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UK Tate collection's Seoul exhibition explores the use of light in art

‘Light: Works From the Tate Collection’ shows 110 works by 43 artists

“The Passing Winter” by Yayoi Kusama (SeMA)
“The Passing Winter” by Yayoi Kusama (SeMA)
Light has been a popular subject in art explored throughout history, inspiring many artists particularly since the Age of Enlightenment started to dominate the world of ideas in the 17th century across Europe. Some significant works of art from the Tate in the UK that show how qualities of light have been interpreted across centuries have been brought together and on display in Seoul.

The exhibition, titled “Light: Works From the Tate Collection” at the Buk Seoul Museum of Art in Nowon-gu, northern Seoul, encompasses 110 works by 43 artists ranging from England in the 18th century to global art today.

The first session of the exhibition, “Spiritual and Sublime Light,” shows how artists presented light as religious subjects in the late 18th and early 19th centuries. This was when artists started to challenge the intense period of scientific, philosophical and technological activities in Europe known as the Age of Enlightenment. Among these artists was William Blake, also a romantic poet and printmaker. Blake’s “God Judging Adam” and “The Good and Evil Angels” are on display.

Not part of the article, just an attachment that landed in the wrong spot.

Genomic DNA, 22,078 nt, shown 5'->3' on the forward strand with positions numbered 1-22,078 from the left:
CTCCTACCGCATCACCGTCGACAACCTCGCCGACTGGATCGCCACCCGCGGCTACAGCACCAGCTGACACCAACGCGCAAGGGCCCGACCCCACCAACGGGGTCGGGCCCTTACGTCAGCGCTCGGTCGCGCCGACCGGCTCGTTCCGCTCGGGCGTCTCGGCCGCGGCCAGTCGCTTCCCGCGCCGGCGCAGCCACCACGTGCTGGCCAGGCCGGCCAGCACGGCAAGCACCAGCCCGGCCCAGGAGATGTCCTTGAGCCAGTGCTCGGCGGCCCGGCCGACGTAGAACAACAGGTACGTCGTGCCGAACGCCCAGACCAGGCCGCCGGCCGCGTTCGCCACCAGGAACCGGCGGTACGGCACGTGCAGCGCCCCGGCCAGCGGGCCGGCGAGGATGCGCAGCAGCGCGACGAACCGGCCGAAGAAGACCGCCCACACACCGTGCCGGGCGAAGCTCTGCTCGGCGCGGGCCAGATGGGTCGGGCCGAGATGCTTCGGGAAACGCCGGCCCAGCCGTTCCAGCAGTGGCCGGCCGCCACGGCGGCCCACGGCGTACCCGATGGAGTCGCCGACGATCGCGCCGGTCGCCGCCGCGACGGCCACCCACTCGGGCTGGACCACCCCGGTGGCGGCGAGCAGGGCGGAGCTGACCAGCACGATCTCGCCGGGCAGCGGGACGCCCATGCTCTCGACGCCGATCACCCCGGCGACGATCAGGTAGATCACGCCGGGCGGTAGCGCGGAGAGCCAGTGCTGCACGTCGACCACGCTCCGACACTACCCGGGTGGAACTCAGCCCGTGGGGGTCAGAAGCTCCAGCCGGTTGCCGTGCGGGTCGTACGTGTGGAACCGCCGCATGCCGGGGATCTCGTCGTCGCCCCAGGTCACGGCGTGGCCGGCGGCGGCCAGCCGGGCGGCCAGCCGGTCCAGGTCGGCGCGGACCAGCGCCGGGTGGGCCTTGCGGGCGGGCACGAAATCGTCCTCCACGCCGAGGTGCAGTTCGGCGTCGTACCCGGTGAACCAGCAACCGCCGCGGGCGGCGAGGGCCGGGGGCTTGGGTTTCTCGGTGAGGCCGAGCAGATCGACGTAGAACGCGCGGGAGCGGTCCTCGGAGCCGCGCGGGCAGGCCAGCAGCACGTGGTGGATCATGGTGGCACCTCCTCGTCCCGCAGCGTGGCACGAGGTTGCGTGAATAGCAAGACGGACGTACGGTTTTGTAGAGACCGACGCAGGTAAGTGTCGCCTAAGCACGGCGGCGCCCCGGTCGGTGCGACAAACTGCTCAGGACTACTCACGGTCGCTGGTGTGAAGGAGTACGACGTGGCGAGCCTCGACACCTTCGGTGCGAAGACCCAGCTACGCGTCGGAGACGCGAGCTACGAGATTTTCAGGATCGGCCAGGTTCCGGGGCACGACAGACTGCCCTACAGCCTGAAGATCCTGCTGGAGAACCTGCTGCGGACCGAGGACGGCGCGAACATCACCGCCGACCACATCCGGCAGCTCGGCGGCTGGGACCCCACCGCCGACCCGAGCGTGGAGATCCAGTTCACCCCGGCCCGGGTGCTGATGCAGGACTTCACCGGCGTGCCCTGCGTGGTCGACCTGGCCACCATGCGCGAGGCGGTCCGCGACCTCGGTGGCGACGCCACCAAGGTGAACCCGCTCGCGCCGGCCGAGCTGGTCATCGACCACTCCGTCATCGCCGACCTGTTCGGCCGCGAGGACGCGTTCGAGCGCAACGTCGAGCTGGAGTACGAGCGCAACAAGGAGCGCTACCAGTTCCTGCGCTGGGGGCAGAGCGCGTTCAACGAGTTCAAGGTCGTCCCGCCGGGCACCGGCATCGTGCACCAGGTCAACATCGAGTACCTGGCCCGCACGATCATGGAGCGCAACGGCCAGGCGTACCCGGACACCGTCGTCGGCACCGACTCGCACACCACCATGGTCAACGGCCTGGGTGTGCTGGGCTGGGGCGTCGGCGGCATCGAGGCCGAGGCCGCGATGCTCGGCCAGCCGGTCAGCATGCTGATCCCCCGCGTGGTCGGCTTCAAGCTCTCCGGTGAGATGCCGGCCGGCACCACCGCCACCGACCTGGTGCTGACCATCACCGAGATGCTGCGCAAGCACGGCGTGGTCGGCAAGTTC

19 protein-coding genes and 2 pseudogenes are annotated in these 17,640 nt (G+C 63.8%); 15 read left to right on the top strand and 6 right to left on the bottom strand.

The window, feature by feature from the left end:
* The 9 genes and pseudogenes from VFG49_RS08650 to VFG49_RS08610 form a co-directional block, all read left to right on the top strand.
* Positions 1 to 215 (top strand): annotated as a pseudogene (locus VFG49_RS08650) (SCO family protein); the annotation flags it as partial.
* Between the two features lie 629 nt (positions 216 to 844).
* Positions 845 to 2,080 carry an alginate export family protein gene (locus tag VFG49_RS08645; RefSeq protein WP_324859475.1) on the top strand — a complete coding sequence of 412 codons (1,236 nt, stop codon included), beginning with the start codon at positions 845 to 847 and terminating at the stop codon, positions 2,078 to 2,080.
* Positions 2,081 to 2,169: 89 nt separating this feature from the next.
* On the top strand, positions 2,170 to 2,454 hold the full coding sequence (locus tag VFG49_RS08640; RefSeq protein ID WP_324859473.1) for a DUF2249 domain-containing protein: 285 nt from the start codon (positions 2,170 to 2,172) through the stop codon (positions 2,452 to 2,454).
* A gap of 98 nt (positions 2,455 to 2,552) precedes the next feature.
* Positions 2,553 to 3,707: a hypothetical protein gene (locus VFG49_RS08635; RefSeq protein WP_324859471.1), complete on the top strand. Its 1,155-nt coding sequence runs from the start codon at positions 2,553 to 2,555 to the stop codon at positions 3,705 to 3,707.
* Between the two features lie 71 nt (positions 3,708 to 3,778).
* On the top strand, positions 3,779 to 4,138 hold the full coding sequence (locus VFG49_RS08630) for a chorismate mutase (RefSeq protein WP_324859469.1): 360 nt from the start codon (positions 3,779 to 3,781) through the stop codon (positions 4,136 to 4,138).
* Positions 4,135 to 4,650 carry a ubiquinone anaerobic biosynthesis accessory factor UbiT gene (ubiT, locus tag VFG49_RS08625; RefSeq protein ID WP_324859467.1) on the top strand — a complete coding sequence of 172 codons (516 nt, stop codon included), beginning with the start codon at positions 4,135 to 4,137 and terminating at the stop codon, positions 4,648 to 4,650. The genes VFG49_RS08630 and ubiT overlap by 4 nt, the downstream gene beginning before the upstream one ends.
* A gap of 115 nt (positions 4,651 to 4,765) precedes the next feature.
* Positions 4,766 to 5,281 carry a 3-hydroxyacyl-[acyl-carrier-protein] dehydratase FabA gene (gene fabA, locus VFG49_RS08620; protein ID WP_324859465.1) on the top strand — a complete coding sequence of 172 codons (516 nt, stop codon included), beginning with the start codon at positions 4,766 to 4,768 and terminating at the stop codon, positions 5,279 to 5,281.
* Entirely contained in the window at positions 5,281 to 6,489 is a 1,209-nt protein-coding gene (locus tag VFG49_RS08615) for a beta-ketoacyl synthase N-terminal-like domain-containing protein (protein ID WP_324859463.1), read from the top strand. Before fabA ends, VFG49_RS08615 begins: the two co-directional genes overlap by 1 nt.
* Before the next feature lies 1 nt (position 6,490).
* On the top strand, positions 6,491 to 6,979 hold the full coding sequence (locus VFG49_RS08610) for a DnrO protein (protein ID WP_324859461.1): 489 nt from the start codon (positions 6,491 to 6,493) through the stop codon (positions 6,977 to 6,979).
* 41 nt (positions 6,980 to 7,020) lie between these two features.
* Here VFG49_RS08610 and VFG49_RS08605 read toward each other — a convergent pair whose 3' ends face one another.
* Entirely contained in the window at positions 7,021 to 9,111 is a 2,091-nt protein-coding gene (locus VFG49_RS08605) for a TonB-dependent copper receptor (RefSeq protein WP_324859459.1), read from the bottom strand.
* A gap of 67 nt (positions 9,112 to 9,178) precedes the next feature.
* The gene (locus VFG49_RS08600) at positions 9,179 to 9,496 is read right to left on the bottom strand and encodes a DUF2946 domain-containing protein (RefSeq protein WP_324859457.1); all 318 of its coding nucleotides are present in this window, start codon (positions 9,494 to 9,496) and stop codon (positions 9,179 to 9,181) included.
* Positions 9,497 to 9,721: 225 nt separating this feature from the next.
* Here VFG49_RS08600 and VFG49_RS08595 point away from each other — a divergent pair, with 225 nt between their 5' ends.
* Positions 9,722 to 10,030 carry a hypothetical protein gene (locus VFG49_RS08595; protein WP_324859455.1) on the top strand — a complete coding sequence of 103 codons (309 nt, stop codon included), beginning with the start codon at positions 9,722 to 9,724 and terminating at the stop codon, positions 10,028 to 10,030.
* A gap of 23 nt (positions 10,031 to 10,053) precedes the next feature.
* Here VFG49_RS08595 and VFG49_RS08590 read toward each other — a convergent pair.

"God Judging Adam” by William Blake (SeMA)
Another room at the exhibition is solely dedicated to impressionists. British artists such as John Brett captured the effects and emotive qualities of light and later influenced impressionists in France including Claude Monet, Camille Pissarro and Alfred Sisley. Brett’s “The British Channel Seen From the Dorsetshire Cliffs” is shown as the representative painting of the time.

The exhibition leads to modern and contemporary works, including those by American artist James Turrell, who works directly with light and space to create art that engages with atmospheric conditions. Having trained in perceptual psychology, he began experimenting with light as a pure medium in the mid-1960s. Another installation work, “Stardust Particle,” is a crystalline structure by Icelandic Danish artist Olafur Eliasson that changes its appearance depending on the lighting conditions and position of the viewer. 
"Stardust Particle" by Olafur Eliasson (SeMA)
After being first introduced at the Museum of Art Pudong in Shanghai as the inaugural show last year, “Light: Works From the Tate Collection” opened in Seoul on Dec. 21.

Exclusive to Seoul, the exhibition features “Candle TV,” the iconic work by Korea-born video art founder Paik Nam-june (1932-2006) at its entrance. The artwork, which is part of the Nam June Paik Art Center’s collection, shows a single lit candle placed inside the shell of a vintage television as a metaphor of the beginning of a new civilization.

The exhibition runs through May 8 at the Buk Seoul Museum of Art. Tate is a network of four art galleries that host the United Kingdom’s national collection of British art as well as international modern and contemporary art.
"The Destruction of Pompeii and Herculaneum" by John Martin (SeMA)
Korea Herald daum